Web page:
I almost always write too long, so I’ve had plenty of practice doing liposuction on my prose. It has been said that 10% of any draft can be safely removed. With me, it’s about 20%. Look at all the silly things I do:
YA short story opening, take 1:
Broad daylight was safe. Safer, anyway. Maybe even kind of dull.
Two o’clock on a September Saturday afternoon meant that the streets were drenched in a warm liquid gold even though the shadows chilled Dori’s back. Autumn was creeping closer, but the summer still held sway for a little time yet—as did the light.
Dori didn’t know the city all that well, much less this part of the downtown. It was the kind of place some called funky and others desperately derelict, but exploring such areas could pay off. In her old home town, she’d found an edgy boutique with stuff no mall would carry. Other times, well, she’d discovered just how fast she could run.
Maybe cutting through an alleyway to reach the next cluster of stores wasn’t the best idea, but she was too lazy to walk to the street corner. Besides, the alley was just a space between two old buildings. Crumbling pavement heaved and split and the graffiti-squiggled walls smelled of old, spilled beer and worse. Not much adventure here.
1. I think I’m trying for a folksy opening, but I end up doing a prose mumble. Three sentence fragments robs the first paragraph of punch. The middle one has to go.
2. Passive verbs (such as “were drenched”) usually indicate a convoluted structure. So do things like “meant that,” “It was/wasn’t the …”. Turning the sentences around to cut out those phrases strengthens the action.
3. The sentence about the alley being a space between buildings seemed kind of redundant. Where else would an alley be? On the roof?
YA short story opening, take 2:
Broad daylight was safe. Maybe even kind of dull.
At two o’clock on a September Saturday, golden warmth drenched the streets even though the shadows chilled Dori’s back. Autumn was creeping closer, but bright summer held sway for a little time yet.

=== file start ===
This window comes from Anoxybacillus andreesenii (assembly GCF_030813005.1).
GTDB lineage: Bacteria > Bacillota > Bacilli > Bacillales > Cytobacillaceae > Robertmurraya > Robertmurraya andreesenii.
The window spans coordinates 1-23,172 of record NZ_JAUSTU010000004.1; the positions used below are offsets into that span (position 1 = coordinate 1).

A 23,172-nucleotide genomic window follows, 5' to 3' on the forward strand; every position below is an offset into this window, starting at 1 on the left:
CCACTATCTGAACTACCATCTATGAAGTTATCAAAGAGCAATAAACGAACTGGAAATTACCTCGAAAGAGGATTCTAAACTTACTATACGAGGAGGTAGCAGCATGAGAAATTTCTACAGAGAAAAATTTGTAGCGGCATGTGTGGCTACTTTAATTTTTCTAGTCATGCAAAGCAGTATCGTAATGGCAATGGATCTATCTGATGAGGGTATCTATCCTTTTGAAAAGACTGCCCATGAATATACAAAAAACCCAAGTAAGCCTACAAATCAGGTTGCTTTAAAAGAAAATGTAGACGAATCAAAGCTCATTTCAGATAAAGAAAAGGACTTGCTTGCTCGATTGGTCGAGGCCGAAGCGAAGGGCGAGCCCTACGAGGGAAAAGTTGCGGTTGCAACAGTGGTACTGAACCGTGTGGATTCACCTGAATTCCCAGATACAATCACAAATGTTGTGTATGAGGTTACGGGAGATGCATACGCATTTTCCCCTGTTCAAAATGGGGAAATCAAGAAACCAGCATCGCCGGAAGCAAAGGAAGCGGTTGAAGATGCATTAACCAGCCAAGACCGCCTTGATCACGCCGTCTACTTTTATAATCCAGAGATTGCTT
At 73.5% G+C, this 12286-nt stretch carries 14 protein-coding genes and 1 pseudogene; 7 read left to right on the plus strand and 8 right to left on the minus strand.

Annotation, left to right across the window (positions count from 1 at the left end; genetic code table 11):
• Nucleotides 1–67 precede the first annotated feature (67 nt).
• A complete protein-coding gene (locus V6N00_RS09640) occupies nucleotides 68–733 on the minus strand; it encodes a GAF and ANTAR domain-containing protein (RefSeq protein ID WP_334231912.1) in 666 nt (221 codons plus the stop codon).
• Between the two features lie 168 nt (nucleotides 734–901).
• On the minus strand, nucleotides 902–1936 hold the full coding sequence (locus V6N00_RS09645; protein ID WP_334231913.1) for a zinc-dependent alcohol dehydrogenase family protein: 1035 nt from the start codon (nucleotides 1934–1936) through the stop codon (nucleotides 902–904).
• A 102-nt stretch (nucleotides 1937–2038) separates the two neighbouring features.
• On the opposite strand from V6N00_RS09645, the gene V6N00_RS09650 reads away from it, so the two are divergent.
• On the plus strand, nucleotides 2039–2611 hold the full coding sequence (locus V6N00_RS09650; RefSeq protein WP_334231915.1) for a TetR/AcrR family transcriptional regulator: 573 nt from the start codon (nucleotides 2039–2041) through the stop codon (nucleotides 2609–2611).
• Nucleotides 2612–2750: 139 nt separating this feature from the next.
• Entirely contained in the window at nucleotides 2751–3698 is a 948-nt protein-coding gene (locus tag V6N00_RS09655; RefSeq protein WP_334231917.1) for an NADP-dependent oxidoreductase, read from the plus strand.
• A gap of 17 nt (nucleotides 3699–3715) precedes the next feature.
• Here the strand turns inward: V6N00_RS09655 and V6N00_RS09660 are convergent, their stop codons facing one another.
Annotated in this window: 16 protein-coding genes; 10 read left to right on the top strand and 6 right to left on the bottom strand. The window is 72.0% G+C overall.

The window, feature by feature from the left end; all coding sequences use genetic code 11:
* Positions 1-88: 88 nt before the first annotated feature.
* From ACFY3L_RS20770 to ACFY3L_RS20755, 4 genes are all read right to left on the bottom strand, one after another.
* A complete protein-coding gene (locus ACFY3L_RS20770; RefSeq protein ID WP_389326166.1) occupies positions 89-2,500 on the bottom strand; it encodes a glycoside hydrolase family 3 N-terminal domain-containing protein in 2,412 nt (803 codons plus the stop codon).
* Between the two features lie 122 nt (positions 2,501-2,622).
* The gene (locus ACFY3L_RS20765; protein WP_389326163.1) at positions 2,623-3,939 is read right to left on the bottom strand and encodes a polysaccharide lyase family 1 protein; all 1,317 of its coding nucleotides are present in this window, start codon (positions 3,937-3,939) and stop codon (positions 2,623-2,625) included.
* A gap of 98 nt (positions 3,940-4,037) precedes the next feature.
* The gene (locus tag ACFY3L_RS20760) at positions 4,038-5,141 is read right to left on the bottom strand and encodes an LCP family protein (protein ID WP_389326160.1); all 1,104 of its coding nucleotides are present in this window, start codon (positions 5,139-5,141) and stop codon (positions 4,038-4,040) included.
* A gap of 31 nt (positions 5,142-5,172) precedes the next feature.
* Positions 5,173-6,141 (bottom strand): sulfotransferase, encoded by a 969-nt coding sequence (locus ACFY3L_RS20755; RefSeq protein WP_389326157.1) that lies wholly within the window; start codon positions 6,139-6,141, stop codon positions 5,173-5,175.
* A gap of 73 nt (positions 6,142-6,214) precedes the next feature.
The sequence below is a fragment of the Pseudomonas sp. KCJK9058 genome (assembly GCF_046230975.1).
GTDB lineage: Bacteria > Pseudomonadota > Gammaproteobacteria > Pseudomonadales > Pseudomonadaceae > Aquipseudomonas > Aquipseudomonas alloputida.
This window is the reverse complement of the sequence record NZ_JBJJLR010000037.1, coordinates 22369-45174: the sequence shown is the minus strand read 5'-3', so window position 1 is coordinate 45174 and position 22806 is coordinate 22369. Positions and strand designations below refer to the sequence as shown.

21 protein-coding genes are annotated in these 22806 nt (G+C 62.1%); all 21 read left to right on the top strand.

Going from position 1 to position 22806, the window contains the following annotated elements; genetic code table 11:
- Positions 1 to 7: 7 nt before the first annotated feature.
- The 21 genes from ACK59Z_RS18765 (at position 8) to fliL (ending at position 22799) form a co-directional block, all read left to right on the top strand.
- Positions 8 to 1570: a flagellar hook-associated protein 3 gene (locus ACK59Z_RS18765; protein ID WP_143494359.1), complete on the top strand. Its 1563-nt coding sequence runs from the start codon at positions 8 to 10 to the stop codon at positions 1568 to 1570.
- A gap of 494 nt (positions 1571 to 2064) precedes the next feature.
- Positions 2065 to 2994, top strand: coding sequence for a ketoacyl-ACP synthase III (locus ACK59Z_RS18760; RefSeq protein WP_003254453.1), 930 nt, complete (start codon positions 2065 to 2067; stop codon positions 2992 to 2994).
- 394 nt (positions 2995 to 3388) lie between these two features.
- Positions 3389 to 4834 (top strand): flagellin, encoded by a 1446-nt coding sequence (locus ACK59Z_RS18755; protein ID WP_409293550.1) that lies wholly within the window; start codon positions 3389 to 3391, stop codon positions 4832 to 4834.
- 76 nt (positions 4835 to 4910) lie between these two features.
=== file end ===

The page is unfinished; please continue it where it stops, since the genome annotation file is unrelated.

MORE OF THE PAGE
Dori didn’t know the city well, much less this part of the downtown. Some called the district funky and others said it was desperately derelict, but exploring such areas could pay off. In her old home town, she’d found an edgy boutique with stuff no mall would carry. Other times, well, she’d discovered just how fast she could run.
Maybe cutting through an alleyway to reach the next street wasn’t the best idea, but she was too lazy to walk to the corner. So, she headed down the narrow strip of crumbling pavement. The graffiti-squiggled walls smelled of old, spilled beer and worse.
I’ve cut 30 words out of this opening, and don’t really miss them. The meaning is all still there and what’s left is crisper writing.
If you feel like driving yourself crazy some afternoon, sit down with ten pages of your writing and challenge yourself to cut out 30 words from each page. I guarantee by page 5 you’ll have a better sense of your bad habits than you could learn in months of formal classes. What’s more, you start to spot junk words from a mile away.
The one cautionary note is that the exercise is a bit like pruning bushes – it’s easy to get carried away. Don’t do more than about 5 pages at a sitting, or you’ll end up with a telegram by the end.
War and Peace by Leo Tolstoy
Russian. French. Dead. Depressed. The End.
February 22, 2011 • No Comments
I don’t have a lot of “tricks” or rules when I write. Most of how I string words together is pure instinct. I don’t think about adverbs and dangling whatevers because, despite the English degree, I’ve lost what grammar rules I knew. I have just enough remaining to keep editors this side of abject despair. In case of emergency, I have some decent reference books.
On the other hand, I use my ears a lot.
One technique I think is very underused is being attuned to the effect of certain vowel sounds on atmosphere and pacing. For instance, these are the first two lines of Keats’ “Ode on a Grecian Urn”: